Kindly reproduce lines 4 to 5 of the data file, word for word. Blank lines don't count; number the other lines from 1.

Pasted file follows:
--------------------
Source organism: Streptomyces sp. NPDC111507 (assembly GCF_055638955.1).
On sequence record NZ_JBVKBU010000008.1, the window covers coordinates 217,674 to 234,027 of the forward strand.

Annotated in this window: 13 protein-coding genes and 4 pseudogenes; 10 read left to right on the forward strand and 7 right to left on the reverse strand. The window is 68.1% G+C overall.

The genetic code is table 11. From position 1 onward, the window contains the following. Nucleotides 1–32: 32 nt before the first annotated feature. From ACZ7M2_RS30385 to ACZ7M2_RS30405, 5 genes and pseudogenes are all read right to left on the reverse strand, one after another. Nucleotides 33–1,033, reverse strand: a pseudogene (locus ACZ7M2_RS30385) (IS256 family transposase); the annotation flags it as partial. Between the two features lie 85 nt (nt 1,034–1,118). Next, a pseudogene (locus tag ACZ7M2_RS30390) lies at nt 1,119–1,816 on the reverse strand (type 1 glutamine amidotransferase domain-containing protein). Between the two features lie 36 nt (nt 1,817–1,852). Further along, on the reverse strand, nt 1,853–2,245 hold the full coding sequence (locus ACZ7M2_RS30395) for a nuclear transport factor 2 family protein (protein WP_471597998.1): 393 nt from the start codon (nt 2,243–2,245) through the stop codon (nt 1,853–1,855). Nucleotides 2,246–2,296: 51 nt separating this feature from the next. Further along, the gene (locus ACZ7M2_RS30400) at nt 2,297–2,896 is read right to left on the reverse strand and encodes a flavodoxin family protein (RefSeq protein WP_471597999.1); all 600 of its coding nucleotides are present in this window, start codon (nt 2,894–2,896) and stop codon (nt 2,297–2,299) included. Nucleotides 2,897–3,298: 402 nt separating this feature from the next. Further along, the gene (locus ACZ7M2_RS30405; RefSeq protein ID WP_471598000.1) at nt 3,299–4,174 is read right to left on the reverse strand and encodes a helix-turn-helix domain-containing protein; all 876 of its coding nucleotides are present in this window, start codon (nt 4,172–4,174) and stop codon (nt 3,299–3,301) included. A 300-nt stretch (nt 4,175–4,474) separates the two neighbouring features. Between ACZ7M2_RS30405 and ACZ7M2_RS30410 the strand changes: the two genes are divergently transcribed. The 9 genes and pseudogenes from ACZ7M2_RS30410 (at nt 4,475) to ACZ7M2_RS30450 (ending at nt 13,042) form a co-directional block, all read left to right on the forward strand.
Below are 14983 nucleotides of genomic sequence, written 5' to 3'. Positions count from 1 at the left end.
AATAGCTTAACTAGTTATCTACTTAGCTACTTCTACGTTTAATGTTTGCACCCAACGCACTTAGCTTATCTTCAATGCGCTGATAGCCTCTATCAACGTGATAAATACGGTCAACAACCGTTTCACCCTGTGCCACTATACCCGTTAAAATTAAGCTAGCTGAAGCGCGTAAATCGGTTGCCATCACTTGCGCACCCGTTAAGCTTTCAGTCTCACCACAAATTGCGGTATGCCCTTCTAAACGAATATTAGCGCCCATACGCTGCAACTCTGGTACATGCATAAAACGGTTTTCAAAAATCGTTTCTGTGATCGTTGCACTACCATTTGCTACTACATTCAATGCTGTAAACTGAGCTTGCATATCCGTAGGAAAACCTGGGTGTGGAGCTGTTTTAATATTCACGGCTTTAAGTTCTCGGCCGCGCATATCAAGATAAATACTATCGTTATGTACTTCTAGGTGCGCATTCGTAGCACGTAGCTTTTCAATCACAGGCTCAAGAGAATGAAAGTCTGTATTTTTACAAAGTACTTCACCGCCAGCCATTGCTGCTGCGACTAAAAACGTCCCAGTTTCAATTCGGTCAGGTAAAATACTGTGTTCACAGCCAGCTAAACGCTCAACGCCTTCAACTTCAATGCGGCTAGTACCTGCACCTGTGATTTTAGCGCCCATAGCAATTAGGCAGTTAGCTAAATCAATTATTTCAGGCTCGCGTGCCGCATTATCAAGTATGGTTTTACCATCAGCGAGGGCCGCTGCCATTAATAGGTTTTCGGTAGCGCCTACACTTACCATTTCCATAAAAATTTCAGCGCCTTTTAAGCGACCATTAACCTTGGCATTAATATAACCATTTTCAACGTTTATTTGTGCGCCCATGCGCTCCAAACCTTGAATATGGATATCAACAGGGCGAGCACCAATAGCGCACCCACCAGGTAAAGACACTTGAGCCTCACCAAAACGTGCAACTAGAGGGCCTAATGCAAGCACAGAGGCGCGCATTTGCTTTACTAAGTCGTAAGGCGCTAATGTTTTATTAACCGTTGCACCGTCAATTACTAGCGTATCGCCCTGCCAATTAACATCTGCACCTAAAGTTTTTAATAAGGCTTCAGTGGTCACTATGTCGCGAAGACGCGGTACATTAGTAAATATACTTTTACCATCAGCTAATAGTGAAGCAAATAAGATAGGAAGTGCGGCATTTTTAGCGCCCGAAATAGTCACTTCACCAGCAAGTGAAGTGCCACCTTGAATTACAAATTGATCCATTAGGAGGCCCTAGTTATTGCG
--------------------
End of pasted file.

The genetic code is table 11. From position 1 onward, the window contains the following. Nucleotides 1–32: 32 nt before the first annotated feature. From ACZ7M2_RS30385 to ACZ7M2_RS30405, 5 genes and pseudogenes are all read right to left on the reverse strand, one after another. Nucleotides 33–1,033, reverse strand: a pseudogene (locus ACZ7M2_RS30385) (IS256 family transposase); the annotation flags it as partial. Between the two features lie 85 nt (nt 1,034–1,118). Next, a pseudogene (locus tag ACZ7M2_RS30390) lies at nt 1,119–1,816 on the reverse strand (type 1 glutamine amidotransferase domain-containing protein). Between the two features lie 36 nt (nt 1,817–1,852). Further along, on the reverse strand, nt 1,853–2,245 hold the full coding sequence (locus ACZ7M2_RS30395) for a nuclear transport factor 2 family protein (protein WP_471597998.1): 393 nt from the start codon (nt 2,243–2,245) through the stop codon (nt 1,853–1,855). Nucleotides 2,246–2,296: 51 nt separating this feature from the next. Further along, the gene (locus ACZ7M2_RS30400) at nt 2,297–2,896 is read right to left on the reverse strand and encodes a flavodoxin family protein (RefSeq protein WP_471597999.1); all 600 of its coding nucleotides are present in this window, start codon (nt 2,894–2,896) and stop codon (nt 2,297–2,299) included. Nucleotides 2,897–3,298: 402 nt separating this feature from the next. Further along, the gene (locus ACZ7M2_RS30405; RefSeq protein ID WP_471598000.1) at nt 3,299–4,174 is read right to left on the reverse strand and encodes a helix-turn-helix domain-containing protein; all 876 of its coding nucleotides are present in this window, start codon (nt 4,172–4,174) and stop codon (nt 3,299–3,301) included. A 300-nt stretch (nt 4,175–4,474) separates the two neighbouring features. Between ACZ7M2_RS30405 and ACZ7M2_RS30410 the strand changes: the two genes are divergently transcribed. The 9 genes and pseudogenes from ACZ7M2_RS30410 (at nt 4,475) to ACZ7M2_RS30450 (ending at nt 13,042) form a co-directional block, all read left to right on the forward strand.
Below are 14983 nucleotides of genomic sequence, written 5' to 3'. Positions count from 1 at the left end.